Ukrainian Writer Victoria Amelina Dies After Kramatorsk Strike

KYIV, Ukraine — Victoria Amelina, one of Ukraine’s best-known young writers, has died from injuries sustained in a Russian missile strike on a crowded restaurant in eastern Ukraine. She was 37.

Her death brought to 13 the number of civilians killed in the attack on the Ria Lounge restaurant in the city of Kramatorsk on June 27. Ms. Amelina was dining with a Colombian delegation when the missile ripped into the restaurant. She was treated for severe injuries and died on Saturday.

“Doctors and paramedics in Kramatorsk and Dnipro did everything they could to save her life,” the writers’ group PEN Ukraine said in a statement late Sunday. It added: “In the last days of Victoria’s life, her closest people and friends were with her.”

The news jolted Ukraine’s writing and journalism community — which has lost dozens of its own since Russia’s full-scale invasion began last year. Days before the attack, Ms. Amelina had attended the Kyiv Book Arsenal, a large literary festival in Ukraine’s capital.

“So many books unwritten, stories untold, days unlived,” Olga Tokariuk, a Ukrainian journalist, posted on Twitter in tribute.

Born in Lviv, Ms. Amelina was widely known in Ukraine for her novels, children’s books, poems and essays. After publishing her first book in 2014, she left a job in information technology the following year to fully devote herself to writing.

She received awards and acclaim for her work. In 2021, she won the Joseph Conrad Korzeniowski Literary Prize, given to a Ukrainian writer under 40, and started a small literature festival in the Donetsk region.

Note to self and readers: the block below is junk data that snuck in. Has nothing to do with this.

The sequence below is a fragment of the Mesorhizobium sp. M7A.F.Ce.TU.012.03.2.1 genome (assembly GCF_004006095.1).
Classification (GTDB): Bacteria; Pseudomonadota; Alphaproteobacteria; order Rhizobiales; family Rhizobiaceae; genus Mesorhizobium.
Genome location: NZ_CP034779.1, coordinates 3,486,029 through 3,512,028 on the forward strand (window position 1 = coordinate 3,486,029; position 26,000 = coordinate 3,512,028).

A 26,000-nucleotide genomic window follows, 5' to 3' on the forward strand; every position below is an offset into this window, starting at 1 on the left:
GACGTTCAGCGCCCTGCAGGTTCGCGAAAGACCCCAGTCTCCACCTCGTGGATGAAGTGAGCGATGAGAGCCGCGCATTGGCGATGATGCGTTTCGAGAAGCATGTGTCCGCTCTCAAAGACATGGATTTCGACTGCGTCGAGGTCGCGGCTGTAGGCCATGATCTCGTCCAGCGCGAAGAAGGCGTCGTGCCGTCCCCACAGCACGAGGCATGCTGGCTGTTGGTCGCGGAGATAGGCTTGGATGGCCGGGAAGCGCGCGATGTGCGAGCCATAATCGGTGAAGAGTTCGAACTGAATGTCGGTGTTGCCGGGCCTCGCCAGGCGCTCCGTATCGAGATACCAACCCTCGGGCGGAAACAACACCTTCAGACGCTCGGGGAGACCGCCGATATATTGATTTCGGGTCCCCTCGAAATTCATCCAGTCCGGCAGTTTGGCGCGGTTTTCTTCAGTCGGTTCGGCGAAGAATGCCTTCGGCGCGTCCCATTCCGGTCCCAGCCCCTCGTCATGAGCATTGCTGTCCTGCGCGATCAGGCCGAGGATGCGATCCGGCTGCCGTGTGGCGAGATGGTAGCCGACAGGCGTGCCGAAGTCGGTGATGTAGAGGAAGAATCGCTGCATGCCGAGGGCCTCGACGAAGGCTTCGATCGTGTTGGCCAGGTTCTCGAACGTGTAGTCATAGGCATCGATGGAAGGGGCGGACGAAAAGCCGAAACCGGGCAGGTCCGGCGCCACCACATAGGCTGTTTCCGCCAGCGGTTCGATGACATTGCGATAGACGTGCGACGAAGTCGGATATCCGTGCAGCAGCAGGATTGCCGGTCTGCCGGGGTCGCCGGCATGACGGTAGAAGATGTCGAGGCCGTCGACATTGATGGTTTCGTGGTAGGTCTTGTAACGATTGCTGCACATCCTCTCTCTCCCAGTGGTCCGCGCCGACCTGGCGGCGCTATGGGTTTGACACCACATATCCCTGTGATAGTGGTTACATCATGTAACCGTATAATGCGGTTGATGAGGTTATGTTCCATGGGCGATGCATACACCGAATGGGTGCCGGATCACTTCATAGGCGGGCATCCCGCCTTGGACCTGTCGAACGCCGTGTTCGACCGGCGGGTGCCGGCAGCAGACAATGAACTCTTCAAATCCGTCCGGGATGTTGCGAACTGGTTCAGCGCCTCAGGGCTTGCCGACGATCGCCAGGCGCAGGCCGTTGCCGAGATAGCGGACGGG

The following year Ms. Amelina joined a human-rights organization, Truth Hounds, to investigate Russian war crimes in areas reclaimed by Ukrainian forces. She also was working on her first nonfiction book in English, about Ukrainian women documenting war crimes, PEN Ukraine said.

“She brought a literary sensibility to her work and her elegant prose described, with forensic precision, the devastating impact of these human rights violations on the lives of Ukrainians,” the organization’s U.S.-based arm, PEN America, said in a statement.

Ms. Amelina had regularly chronicled the experience of living amid war.

“I’m a Ukrainian writer. I have portraits of great Ukrainian poets on my bag. I look like I should be taking pictures of books, art, and my little son. But I document Russia’s war crimes and listen to the sound of shelling, not poems. Why?” she wrote on Twitter in June 2022.

In a flood of tributes after the attack, friends and colleagues cited her words — first in prayers for her recovery, and again upon the news of her death.

One verse, in particular, seemed to strike a chord:

An air raid across the country
each time like going to everyone’s
yet they aim at only one.

Days before the strike in Kramatorsk, Ms. Amelina wrote about hearing the sound of explosions from her balcony.

“The war is when you can no longer follow all news and cry about all neighbors who died instead of you a couple of miles away,” she tweeted. “Still, I want to not forget to learn the names.”

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